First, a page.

After a few days “off” getting up to speed on my new semester here, back to a serious third reading, adding ideas for leading the upcoming course. No more bedtime perusing, but morning attacks. Adding layers and points to the plan, allowing for accordion-like flexibility.
Let’s be honest, a lot of research is a little dry. A straightforward grad-school seminar class format is not what I am looking for. To knit the research together, we can look for layers, build in layers, and then add points.
This will change, but the layers I am considering right now include, but are not limited to:
1) Dimensions Matrix. See the previous post about ASQ: Agreed/Surprising/Questionable, in 3 levels, Task/Language/Science.
2) Connected to what? How does each chapter of TBLT connect with vocabulary acquisition, the Dogme approach, textbooks, teacher training?
3) Task of the Week (research): We pick out a representative task that we drill down on. Maybe even start a star-graph evaluation system.
4) Task of the Week (teaching): We pick out a task, probably from the Activities for TBLT by Anderson and McCutcheon. (Listen to Neil’s interview on oxfordlp.org) to take a close look at.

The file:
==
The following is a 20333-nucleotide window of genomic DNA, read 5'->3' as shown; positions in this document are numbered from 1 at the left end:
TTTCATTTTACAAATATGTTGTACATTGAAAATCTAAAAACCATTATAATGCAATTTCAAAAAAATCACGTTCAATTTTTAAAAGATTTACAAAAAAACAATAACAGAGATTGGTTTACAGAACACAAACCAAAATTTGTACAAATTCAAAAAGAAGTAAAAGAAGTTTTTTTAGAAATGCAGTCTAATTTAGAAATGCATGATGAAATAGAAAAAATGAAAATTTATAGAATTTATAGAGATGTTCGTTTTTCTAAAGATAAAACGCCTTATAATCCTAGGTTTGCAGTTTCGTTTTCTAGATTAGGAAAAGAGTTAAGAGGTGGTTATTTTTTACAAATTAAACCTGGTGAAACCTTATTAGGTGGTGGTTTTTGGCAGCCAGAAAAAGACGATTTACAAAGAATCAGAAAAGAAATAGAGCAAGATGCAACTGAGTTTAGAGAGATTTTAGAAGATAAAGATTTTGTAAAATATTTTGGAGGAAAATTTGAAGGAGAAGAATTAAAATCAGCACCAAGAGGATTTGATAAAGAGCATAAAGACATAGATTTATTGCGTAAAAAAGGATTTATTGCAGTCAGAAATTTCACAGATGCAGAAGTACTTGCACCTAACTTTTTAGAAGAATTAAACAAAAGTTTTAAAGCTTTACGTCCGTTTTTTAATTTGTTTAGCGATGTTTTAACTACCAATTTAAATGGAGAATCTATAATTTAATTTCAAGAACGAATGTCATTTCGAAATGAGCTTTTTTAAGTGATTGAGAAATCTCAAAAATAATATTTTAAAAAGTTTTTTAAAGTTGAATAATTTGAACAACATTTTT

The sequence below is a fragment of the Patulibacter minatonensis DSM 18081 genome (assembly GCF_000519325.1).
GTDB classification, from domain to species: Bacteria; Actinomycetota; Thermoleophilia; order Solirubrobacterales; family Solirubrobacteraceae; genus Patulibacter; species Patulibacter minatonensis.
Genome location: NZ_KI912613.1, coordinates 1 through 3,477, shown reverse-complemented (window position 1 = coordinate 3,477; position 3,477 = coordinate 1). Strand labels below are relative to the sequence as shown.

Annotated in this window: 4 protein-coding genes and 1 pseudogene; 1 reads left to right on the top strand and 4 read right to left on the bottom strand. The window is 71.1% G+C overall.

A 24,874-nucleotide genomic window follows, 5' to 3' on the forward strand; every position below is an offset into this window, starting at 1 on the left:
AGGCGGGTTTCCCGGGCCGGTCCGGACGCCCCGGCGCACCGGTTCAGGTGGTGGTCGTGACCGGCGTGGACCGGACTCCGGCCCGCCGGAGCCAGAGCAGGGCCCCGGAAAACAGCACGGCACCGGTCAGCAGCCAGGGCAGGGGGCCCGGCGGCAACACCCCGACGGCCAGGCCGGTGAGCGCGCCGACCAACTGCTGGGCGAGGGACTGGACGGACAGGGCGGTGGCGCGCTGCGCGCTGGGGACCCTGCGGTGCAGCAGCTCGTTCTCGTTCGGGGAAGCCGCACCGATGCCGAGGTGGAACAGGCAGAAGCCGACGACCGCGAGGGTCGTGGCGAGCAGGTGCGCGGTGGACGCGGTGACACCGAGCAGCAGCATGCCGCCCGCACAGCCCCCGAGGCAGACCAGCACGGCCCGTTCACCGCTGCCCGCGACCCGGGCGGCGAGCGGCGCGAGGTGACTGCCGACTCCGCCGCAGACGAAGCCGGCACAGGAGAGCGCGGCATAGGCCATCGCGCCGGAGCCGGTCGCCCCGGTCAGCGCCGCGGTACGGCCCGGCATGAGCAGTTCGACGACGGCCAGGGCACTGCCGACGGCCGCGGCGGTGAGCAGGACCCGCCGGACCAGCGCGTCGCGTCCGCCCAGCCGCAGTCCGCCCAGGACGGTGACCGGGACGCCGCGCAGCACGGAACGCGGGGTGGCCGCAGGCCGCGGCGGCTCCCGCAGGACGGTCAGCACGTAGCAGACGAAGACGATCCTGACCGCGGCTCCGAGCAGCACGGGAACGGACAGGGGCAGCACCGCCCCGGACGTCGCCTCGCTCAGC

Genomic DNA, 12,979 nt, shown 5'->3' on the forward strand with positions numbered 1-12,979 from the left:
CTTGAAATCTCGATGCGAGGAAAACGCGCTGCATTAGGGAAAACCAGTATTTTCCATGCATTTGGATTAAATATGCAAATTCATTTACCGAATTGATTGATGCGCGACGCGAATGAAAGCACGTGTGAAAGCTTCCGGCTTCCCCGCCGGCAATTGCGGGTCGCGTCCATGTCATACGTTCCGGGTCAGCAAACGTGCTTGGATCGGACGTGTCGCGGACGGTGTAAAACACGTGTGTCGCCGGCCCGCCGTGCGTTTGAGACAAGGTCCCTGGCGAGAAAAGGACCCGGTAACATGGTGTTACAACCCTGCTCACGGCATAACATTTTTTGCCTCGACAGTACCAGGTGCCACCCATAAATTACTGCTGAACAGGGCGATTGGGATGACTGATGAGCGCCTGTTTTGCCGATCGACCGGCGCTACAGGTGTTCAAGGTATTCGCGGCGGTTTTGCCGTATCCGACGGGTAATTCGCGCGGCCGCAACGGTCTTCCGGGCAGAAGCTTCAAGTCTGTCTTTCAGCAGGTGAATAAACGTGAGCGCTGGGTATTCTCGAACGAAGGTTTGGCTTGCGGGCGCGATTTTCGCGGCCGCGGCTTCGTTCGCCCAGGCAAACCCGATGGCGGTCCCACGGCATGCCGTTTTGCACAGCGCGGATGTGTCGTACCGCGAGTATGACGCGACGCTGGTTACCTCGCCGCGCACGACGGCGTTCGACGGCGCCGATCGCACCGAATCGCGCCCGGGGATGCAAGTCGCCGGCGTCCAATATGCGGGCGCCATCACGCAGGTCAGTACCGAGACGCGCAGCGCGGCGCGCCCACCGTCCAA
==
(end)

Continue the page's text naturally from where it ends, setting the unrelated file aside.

5) Developing experts: My high school lit teacher appointed me the Vonnegut expert. Another got to be the humor expert, and so on. Here, we cast about for expertise in experimental design, statistics, application, and teacher training.
6) If this study were a movie (or an animal): Taking a look at one particular study and trying to draw as many metaphors out from it.
7) Author of the week: See who shines in each chapter. Look at their other work, how they got there, and where have have gone since. (Scroll back to a previous post about The Rewatchables podcast, where they look a the star and see what part of their career they were in the movie: aka Apex Mountain).
8) I used to do that: Tales about encountering different forms of TBLT in our careers.
I am going to hold off with a few more until these settle down. See you soon.
Background: I’m preparing an 8-week course about TBLT for iTDi as part of their Great Minds series (not mine, the ones in the book). I am blogging about the process of preparation mostly for the fun of it. I was inspired by Cory Doctorow, an SF writer that does this with all his books. But it also helps me focus. This is even more exciting than teaching a grad school course. I’m looking forward to it and hope this might spark an interest.